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Electric vehicle SPACs lose their luster

Investors have been falling out of love with electric vehicle startups — particularly the ones that have merged with SPACs.

Why it matters: EV companies were a hot target for SPACs last year as investors saw long-term growth opportunities in the global transition to clean energy.


  • But the mood has changed as incumbent automakers, Ford and GM, have stepped up their plans to become more competitive in the EV market.
  • Growing regulatory scrutiny over SPACs and broader market sentiment shifts are also casting shadows over the sector.

Driving the news: Shares of pre-revenue EV company Lordstown Motors plunged 15% after the Monday announcement that the company needs to raise additional capital — though the stock has recovered throughout the week.

  • On the flip side, shares of Ford have gained 13% since Wednesday, when the company said it expects EVs to make up 40% of its worldwide sales by 2030.
  • Ford's message, in a nutshell: We have the scale, plus manufacturing and engineering know-how, that the startups lack.

The SPAC factor: Entrepreneurs eager to capitalize on the clean energy revolution opted to fast-track pre-revenue EV companies to the public markets through SPAC deals.

By the numbers: Four EV makers that completed a SPAC merger last year — Fisker, Canoo, Lordstown and Nikola — are trading between 72% and 90% lower than their highs.

  • Shares of 19 EV and EV-adjacent companies that have gone public via SPACs have seen their share prices fall about 50% from their highs, according to an Axios analysis of SPAC Research data.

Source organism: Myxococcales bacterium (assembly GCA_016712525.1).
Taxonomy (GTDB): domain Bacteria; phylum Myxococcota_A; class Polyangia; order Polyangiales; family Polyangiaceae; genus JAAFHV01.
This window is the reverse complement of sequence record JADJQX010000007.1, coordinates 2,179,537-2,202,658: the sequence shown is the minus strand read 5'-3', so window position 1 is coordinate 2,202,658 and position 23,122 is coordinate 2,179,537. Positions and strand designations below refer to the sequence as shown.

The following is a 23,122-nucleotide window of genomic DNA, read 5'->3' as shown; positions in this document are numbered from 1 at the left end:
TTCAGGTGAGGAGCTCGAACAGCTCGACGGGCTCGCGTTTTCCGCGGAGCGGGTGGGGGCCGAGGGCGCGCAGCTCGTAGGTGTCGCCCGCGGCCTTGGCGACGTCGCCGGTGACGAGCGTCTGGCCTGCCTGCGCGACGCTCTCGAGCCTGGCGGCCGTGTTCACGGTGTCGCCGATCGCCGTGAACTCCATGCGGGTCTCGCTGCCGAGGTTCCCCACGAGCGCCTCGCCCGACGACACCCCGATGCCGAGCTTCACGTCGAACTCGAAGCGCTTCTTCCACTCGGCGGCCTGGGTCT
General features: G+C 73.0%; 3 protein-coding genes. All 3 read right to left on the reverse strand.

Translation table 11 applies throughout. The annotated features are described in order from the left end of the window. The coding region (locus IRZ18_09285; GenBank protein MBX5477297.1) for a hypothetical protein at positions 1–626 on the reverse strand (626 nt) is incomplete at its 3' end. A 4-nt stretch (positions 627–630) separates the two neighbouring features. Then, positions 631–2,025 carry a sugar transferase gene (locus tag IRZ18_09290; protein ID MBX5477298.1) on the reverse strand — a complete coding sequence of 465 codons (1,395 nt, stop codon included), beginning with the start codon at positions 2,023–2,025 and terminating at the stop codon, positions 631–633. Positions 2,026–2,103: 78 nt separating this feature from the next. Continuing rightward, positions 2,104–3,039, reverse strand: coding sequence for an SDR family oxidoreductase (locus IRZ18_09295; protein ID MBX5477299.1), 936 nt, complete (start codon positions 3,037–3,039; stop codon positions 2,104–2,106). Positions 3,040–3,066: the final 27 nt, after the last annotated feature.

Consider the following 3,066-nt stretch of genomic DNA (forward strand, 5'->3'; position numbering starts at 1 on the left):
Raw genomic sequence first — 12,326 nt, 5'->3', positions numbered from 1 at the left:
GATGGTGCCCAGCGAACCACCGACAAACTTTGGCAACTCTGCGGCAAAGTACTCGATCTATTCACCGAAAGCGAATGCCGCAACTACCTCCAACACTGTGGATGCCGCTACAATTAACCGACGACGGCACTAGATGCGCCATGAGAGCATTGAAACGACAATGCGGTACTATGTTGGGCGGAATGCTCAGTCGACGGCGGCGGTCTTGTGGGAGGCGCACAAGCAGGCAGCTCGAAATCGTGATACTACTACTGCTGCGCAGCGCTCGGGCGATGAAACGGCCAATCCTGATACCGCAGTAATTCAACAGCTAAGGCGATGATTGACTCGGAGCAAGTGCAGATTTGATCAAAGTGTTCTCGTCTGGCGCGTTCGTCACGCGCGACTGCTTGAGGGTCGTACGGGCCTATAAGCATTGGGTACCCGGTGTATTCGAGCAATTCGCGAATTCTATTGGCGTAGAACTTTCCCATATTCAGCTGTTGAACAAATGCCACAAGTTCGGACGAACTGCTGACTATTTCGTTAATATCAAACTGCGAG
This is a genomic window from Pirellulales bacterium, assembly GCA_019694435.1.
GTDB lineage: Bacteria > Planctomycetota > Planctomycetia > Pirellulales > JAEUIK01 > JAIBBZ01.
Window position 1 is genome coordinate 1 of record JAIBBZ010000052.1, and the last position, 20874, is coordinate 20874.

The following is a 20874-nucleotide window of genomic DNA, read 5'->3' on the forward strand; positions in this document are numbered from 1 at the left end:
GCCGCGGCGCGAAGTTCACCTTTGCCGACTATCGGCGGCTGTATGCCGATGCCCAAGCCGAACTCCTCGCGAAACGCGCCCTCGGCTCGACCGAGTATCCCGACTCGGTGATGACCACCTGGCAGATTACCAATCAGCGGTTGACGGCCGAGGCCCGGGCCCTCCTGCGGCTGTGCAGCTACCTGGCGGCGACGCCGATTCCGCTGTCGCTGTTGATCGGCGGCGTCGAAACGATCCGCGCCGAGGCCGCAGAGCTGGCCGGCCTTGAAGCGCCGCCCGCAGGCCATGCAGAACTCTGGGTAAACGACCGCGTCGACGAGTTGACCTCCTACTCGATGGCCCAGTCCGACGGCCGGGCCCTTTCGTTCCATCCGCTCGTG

• Even Tesla is down 16% so far this year.
  • Meanwhile, GM and Ford shares have gained 43% and 61%, respectively.

What they’re saying: The initial hype for EV stocks is similar to what happened during the early 2000s tech boom, Bill Selesky of Argus Research tells Axios.

  • Like pre-revenue tech companies then, these new EV makers have warned investors that it could take years to grow — but investors are showing more skepticism, and less patience.
  • Dan Ives at Wedbush notes that SPACs have also added more EV companies to the public markets, creating an "arms-race" feel.
  • "As appetite for risk has declined in this environment, no sector besides tech has been hit as hard as the EV landscape," Ives says.

Reality check: The chip shortage and concerns of rising inflation and subsequent rate hikes have pushed many investors to risk-off mode.

Our thought bubble: New EV companies are motivated by the idea of being the next Tesla, while investors want to find the next Tesla.

  • But history is littered with examples of car companies that have failed — even Tesla has come close many times.

The bottom line: Incumbent carmakers will likely end up winning a large portion of the EV market, while smaller companies get scooped up or fold. 

  • Some investors will get burned along the way. But the world will ultimately have a lot of EVs.

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